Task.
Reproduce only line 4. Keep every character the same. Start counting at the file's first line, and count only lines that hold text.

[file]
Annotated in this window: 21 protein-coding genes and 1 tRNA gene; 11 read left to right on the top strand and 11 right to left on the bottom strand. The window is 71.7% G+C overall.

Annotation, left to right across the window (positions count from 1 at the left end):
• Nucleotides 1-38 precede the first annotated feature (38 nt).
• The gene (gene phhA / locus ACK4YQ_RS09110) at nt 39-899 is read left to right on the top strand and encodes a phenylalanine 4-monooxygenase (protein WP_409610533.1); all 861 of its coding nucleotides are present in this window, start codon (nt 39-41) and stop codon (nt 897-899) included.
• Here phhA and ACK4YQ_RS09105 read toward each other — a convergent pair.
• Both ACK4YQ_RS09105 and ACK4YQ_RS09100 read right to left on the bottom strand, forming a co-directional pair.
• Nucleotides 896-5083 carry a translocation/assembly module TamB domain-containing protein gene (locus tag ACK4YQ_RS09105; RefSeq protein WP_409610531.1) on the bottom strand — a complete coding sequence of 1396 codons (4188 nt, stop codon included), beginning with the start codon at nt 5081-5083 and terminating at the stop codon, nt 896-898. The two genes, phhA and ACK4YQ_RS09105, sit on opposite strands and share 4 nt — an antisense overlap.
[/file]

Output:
• The gene (gene phhA / locus ACK4YQ_RS09110) at nt 39-899 is read left to right on the top strand and encodes a phenylalanine 4-monooxygenase (protein WP_409610533.1); all 861 of its coding nucleotides are present in this window, start codon (nt 39-41) and stop codon (nt 897-899) included.